In February 2021, the price of bitcoin reached a record-shattering high of US$58,330.57. Just two months later, on 14 April 2021, bitcoin surpassed that high and cleared the US$64,000 milestone, reaching as high as US$64,207. This trajectory has been nothing short of astounding - what was initially envisaged as an incentive for maintaining and growing the blockchain has now become one of the most lucrative asset classes in the world. The staggering rise of bitcoin has also spurred the creation and development of other cryptocurrencies (like ether and Dogecoin) and non-fungible digital assets. Resultantly, it has now become crucial for corporations and individuals to develop a keen understanding of crypto-assets1 and their associated commercial arrangements, in order to take part in the “crypto-revolution”.
This article builds upon the constant theme surrounding two of our previous articles - that of “trust” in the digital age. Our two previous articles had, among other things, shed light on the “trustworthiness” of electronic signatures and suggested ways in which individuals and corporations can mitigate their commercial risk, through the use of legal presumptions in the Singapore Electronic Transactions Act or technologies such as digital signatures.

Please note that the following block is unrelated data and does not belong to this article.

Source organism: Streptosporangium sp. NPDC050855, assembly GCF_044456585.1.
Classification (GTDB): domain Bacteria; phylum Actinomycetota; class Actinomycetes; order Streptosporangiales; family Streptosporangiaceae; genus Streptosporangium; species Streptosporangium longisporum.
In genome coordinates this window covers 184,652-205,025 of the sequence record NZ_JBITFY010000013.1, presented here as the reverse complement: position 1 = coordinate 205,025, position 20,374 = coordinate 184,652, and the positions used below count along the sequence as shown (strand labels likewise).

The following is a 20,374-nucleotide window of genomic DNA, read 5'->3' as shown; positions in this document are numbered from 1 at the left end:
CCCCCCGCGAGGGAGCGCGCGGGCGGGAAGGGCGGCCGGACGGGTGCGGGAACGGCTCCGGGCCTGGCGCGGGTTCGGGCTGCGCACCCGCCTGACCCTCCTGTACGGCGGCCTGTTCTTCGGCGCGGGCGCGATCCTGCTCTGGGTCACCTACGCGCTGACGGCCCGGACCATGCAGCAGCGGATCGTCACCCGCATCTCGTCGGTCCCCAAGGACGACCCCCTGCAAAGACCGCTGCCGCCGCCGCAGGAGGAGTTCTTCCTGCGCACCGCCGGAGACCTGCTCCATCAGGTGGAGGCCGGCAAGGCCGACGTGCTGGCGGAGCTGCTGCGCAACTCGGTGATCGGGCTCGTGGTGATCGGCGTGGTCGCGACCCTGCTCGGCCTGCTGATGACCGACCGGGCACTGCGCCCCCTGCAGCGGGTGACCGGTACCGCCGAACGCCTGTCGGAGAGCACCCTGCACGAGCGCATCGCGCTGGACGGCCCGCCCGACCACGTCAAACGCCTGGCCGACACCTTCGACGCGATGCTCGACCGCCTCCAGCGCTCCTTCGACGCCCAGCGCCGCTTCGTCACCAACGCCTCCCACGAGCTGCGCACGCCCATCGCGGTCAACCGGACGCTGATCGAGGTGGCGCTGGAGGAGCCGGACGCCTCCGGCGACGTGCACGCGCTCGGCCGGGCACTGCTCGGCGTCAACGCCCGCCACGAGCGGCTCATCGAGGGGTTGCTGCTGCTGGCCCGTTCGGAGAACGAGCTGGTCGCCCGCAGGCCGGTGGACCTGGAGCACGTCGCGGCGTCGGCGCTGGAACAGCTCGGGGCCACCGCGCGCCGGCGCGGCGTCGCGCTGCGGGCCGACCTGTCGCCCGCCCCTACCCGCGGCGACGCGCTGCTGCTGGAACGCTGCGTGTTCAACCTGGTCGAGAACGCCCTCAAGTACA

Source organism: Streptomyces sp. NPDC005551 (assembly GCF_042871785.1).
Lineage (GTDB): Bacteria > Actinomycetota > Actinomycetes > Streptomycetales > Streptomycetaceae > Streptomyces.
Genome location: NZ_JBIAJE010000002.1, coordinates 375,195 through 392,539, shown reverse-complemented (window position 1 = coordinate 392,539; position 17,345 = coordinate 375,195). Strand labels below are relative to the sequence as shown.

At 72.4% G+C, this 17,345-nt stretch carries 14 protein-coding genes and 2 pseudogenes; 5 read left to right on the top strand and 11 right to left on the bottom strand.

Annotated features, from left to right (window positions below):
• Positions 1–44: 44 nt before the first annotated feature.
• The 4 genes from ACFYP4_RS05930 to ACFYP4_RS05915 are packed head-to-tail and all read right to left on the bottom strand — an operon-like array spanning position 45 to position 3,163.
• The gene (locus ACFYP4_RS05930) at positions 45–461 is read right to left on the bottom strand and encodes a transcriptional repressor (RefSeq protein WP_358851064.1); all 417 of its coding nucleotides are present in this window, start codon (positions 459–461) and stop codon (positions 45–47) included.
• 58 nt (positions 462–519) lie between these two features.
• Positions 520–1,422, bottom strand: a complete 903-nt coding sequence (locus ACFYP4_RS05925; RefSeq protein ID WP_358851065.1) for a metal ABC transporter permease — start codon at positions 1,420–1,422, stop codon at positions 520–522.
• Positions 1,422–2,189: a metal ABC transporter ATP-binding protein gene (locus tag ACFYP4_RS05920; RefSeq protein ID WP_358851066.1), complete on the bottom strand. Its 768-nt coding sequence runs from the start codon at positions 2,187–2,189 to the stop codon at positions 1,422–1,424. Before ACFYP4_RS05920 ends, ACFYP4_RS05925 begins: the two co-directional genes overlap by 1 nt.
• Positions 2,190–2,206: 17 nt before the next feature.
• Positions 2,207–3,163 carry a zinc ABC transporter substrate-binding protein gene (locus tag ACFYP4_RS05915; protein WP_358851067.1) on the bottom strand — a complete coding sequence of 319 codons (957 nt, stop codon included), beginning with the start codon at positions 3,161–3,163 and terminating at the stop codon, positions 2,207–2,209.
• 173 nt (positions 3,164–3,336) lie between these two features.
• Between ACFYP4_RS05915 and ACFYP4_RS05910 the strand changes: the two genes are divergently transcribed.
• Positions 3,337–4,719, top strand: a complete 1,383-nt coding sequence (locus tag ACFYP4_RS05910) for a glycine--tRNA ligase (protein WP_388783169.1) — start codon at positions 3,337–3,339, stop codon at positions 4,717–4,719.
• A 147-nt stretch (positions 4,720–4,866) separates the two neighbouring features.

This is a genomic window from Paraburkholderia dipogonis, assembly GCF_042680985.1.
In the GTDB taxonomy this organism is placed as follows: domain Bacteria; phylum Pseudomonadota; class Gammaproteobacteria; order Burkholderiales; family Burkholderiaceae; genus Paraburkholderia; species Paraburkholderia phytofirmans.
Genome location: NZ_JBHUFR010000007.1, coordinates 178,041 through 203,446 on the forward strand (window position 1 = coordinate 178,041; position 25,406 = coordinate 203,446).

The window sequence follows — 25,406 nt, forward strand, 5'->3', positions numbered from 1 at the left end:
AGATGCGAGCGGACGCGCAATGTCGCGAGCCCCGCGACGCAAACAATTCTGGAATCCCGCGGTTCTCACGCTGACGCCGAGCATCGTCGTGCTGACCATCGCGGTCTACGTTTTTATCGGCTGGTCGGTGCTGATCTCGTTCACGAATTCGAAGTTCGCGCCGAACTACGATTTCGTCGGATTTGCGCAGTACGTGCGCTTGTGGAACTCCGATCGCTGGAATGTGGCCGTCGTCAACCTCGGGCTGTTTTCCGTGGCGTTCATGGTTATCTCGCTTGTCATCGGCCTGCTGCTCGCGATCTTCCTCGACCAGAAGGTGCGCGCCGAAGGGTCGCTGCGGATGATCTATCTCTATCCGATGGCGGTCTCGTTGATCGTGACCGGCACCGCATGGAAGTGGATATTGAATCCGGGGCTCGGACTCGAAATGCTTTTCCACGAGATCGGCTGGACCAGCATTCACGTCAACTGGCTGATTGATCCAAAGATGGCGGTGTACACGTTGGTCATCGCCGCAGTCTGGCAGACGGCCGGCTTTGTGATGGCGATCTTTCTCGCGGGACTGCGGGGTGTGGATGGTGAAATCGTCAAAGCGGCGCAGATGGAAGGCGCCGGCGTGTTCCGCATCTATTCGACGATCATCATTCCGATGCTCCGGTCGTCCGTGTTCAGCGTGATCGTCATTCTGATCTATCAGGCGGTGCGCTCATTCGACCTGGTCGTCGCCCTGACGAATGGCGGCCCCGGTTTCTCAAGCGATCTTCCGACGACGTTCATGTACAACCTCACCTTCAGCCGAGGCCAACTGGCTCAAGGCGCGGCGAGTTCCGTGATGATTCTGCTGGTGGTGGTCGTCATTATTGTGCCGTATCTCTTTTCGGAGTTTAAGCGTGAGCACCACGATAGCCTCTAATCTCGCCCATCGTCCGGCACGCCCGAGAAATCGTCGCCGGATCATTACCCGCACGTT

In this article, we introduce a commercial arrangement relevant to the crypto-asset sphere - the crypto-asset escrow. Crypto-asset escrows are an arrangement where crypto-assets are held separately by a third party pending the fulfilment of the contracting parties’ respective obligations. This article evaluates some types of crypto-asset escrows that are currently available and explains the impact that crypto-asset escrows might have on their underlying commercial transactions. Purchasers and corporations seeking to transact items of value (in particular, high-value digital assets) may find the concepts covered in this article useful and relevant.
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